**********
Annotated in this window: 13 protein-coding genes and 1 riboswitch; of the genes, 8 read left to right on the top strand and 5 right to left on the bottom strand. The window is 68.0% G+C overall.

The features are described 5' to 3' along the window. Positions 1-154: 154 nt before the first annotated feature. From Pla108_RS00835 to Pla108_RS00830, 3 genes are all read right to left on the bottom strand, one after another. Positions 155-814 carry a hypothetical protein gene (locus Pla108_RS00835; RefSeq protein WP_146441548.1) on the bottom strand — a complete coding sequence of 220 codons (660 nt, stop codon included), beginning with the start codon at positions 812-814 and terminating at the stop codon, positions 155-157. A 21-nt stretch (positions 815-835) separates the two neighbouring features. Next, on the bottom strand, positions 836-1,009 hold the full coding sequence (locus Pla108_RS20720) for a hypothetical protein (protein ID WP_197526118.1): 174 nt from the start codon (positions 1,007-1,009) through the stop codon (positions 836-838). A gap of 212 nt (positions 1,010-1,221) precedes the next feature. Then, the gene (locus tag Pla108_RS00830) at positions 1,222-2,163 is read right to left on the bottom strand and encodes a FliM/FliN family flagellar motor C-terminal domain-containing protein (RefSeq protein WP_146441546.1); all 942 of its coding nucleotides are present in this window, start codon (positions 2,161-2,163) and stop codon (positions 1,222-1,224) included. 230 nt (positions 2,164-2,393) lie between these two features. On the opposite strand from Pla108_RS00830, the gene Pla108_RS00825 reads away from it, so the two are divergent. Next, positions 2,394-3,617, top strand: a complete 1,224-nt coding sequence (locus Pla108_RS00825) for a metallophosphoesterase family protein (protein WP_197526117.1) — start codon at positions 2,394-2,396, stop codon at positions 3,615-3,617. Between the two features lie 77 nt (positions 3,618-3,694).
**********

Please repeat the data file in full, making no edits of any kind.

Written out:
Annotated in this window: 13 protein-coding genes and 1 riboswitch; of the genes, 8 read left to right on the top strand and 5 right to left on the bottom strand. The window is 68.0% G+C overall.

The features are described 5' to 3' along the window. Positions 1-154: 154 nt before the first annotated feature. From Pla108_RS00835 to Pla108_RS00830, 3 genes are all read right to left on the bottom strand, one after another. Positions 155-814 carry a hypothetical protein gene (locus Pla108_RS00835; RefSeq protein WP_146441548.1) on the bottom strand — a complete coding sequence of 220 codons (660 nt, stop codon included), beginning with the start codon at positions 812-814 and terminating at the stop codon, positions 155-157. A 21-nt stretch (positions 815-835) separates the two neighbouring features. Next, on the bottom strand, positions 836-1,009 hold the full coding sequence (locus Pla108_RS20720) for a hypothetical protein (protein ID WP_197526118.1): 174 nt from the start codon (positions 1,007-1,009) through the stop codon (positions 836-838). A gap of 212 nt (positions 1,010-1,221) precedes the next feature. Then, the gene (locus tag Pla108_RS00830) at positions 1,222-2,163 is read right to left on the bottom strand and encodes a FliM/FliN family flagellar motor C-terminal domain-containing protein (RefSeq protein WP_146441546.1); all 942 of its coding nucleotides are present in this window, start codon (positions 2,161-2,163) and stop codon (positions 1,222-1,224) included. 230 nt (positions 2,164-2,393) lie between these two features. On the opposite strand from Pla108_RS00830, the gene Pla108_RS00825 reads away from it, so the two are divergent. Next, positions 2,394-3,617, top strand: a complete 1,224-nt coding sequence (locus Pla108_RS00825) for a metallophosphoesterase family protein (protein WP_197526117.1) — start codon at positions 2,394-2,396, stop codon at positions 3,615-3,617. Between the two features lie 77 nt (positions 3,618-3,694).